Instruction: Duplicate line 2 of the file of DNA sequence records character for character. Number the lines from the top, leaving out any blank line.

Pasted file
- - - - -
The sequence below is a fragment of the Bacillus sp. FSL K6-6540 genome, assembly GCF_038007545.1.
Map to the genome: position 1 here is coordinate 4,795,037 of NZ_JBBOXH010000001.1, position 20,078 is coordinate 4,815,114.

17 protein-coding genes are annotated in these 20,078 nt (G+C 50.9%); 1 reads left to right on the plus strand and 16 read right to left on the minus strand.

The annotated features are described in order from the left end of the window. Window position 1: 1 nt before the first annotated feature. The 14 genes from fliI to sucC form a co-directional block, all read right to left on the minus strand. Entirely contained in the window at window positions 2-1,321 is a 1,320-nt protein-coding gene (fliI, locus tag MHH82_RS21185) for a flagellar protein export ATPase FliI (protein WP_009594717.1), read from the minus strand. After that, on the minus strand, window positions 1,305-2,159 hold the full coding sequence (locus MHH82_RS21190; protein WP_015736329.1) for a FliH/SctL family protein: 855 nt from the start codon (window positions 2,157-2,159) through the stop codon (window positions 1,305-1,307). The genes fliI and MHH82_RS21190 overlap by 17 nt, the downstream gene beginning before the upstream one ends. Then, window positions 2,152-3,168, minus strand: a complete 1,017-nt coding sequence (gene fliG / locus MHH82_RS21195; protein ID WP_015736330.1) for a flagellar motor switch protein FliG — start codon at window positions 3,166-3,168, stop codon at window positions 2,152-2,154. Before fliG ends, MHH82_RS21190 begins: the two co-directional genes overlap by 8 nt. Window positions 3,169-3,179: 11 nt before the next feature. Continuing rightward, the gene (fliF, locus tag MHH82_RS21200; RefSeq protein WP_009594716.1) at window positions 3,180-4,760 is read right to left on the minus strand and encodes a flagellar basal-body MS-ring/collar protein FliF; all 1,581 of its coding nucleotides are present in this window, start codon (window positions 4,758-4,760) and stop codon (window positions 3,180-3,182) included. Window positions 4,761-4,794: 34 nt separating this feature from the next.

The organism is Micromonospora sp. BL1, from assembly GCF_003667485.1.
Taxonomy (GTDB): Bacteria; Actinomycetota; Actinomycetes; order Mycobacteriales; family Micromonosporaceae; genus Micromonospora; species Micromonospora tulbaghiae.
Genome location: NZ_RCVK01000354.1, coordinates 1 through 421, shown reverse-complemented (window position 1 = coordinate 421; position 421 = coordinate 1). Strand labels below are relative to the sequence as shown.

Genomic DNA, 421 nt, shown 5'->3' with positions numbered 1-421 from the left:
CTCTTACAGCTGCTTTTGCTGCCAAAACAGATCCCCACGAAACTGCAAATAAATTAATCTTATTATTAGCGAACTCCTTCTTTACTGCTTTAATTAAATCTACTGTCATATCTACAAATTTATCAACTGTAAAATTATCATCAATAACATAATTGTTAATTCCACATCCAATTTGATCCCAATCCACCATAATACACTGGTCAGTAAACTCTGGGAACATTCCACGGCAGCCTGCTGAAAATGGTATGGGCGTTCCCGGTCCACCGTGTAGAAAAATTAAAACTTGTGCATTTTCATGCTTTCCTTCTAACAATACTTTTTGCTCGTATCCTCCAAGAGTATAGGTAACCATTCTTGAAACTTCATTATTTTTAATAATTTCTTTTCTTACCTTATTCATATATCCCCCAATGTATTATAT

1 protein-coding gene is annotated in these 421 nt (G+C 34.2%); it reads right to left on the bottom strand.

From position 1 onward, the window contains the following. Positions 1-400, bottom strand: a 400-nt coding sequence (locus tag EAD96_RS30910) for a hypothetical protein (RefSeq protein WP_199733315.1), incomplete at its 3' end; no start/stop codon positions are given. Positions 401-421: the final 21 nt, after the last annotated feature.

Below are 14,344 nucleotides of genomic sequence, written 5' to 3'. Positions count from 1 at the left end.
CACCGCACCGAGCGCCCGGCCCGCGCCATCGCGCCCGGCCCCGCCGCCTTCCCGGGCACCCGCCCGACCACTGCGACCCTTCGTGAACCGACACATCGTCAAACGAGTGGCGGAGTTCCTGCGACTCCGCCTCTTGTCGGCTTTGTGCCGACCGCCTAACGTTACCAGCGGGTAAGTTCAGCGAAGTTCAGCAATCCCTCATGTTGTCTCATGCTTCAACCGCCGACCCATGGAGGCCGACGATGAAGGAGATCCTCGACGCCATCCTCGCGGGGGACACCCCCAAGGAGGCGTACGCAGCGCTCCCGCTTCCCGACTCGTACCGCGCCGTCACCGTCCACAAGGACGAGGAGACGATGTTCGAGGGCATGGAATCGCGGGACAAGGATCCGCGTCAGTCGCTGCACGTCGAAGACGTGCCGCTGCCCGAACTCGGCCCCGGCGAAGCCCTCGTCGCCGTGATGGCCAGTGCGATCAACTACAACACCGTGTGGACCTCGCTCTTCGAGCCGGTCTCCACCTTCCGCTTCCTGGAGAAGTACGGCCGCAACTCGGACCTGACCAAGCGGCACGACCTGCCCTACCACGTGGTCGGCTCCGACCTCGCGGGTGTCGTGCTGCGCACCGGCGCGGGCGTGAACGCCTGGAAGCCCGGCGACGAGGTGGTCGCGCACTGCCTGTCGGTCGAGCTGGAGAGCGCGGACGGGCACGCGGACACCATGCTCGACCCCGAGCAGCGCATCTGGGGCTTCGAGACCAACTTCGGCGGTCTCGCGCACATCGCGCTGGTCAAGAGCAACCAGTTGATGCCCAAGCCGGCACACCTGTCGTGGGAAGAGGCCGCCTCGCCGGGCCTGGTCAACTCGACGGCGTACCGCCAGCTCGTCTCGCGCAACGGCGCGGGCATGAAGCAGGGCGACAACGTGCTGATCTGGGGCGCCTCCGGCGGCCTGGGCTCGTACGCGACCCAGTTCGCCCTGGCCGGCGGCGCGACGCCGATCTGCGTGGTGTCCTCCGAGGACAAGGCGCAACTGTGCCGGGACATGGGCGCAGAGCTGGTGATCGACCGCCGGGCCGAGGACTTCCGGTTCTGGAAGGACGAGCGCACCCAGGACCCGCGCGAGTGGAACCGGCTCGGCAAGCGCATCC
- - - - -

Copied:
Map to the genome: position 1 here is coordinate 4,795,037 of NZ_JBBOXH010000001.1, position 20,078 is coordinate 4,815,114.